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 "Eigenvalue Solutions" Power Method
 λ = 13.9349
 x = (0.559452113116235, 0.350339439203236, 0.751182807623113)

 Matrix A = { { , , }, { , , }, { , , } } [ Initial Values: {4,3,6},{3,7,1},{6,1,9} ]

IMPLEMENTATION
Power Method

The power iteration is an eigenvalue algorithm. For any given real symmetric matrix A, the algorithm will generate an eigenvalue λ and a non zero eigenvector x, such that,

 Ax = λ

The power iteration is probably the simplest method for finding the eigenvalue and eigenvector of a real symmetric matrix. However, it will find only a single eigenvalue (the one with the largest absolute value) and it may converge slowly.

Algorithm Creation

Suppose A is an [n x n] real symmetric matrix and v0 is any vector of length n.

We perform the following operations: (v-vector, A-matrix)

• Multiply v0 by A.

• Normalize the new vector Av0 to unit length.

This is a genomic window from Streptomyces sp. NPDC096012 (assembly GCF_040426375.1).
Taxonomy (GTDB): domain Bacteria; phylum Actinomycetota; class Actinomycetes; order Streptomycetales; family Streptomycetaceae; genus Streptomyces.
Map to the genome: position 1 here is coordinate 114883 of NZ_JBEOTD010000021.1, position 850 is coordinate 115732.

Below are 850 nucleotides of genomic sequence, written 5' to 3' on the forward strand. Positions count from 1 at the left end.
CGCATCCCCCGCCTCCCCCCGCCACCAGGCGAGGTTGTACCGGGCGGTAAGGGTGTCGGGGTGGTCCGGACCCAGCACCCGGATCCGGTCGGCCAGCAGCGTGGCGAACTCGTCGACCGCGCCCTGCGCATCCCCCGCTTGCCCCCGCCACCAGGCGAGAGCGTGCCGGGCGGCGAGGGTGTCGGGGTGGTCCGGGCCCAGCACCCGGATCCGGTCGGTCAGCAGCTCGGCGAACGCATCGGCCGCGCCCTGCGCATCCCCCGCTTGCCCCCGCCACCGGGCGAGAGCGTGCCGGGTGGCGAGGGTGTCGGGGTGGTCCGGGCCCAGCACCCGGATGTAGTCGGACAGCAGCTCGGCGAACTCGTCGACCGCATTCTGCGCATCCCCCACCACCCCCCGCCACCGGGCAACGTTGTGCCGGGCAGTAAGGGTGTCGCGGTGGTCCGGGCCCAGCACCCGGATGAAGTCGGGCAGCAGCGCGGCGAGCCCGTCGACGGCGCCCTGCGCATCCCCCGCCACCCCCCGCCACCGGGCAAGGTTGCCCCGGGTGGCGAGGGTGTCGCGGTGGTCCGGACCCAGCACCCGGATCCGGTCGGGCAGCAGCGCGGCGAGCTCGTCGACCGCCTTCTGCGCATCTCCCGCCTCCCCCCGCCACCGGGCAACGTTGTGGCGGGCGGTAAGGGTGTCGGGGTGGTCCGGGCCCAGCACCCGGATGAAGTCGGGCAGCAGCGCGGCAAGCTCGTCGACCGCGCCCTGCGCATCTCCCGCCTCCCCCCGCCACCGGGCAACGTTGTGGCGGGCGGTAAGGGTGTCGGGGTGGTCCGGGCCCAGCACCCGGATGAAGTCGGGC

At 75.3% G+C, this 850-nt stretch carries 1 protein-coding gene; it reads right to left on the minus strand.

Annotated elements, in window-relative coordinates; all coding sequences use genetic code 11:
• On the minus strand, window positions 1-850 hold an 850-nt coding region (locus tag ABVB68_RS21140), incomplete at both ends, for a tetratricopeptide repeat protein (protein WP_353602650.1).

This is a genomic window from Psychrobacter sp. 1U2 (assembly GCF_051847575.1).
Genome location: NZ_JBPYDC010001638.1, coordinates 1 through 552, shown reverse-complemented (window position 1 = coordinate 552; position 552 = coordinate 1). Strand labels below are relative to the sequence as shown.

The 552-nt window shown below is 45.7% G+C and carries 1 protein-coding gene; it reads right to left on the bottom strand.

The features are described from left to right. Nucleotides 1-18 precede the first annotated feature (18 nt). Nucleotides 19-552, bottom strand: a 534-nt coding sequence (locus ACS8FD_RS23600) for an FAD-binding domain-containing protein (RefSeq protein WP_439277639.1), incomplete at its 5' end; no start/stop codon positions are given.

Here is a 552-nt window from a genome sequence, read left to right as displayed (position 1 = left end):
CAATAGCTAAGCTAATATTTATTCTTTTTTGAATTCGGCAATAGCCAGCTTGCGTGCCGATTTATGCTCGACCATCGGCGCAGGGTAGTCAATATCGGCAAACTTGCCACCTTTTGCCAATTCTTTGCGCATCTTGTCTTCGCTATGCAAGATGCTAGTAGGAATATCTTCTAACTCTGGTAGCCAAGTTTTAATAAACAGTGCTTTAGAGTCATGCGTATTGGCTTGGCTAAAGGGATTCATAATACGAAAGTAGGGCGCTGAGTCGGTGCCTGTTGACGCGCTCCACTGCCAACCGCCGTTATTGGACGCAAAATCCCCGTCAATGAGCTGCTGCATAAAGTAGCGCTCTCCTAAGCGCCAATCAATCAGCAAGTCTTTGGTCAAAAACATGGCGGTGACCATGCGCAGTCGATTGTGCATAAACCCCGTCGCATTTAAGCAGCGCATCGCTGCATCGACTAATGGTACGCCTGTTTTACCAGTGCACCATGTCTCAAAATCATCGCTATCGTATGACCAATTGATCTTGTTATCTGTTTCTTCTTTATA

• Repeat the above process.

The above operations generate a series of vectors, v0, v1, v2,... . It turns out that these vectors converge to the eigenvector that corresponds to the eigenvalue with the largest absolute. The proof to confirm this theory is not shown.

The Power method is a method for finding the largest eigenvalue (in absolute value) and the corresponding eigenvector.

Running this set up produces the results shown above.

We believe the best way to show how our Power algorithm works is by running real-time and showing results ready to compare. The reader can try variations above by entering new values.

Testing the Eigenvalue Power Method

In order to test the Power method as defined above, a new TestPower() static method has been added and executed. Supporting code and methods are not shown.

static void TestPower();
{
ListBox1.Items.Clear();
ListBox2.Items.Clear();
double[] x;
MatrixR A = new MatrixR(new double[,] { { t1, t2, t3 }, { t4, t5, t6 },
{ t7, t8, t9 } });
VectorR x;
double lambda;
Eigenvalue.Power(A, 1e-5, out x, out lambda);
}

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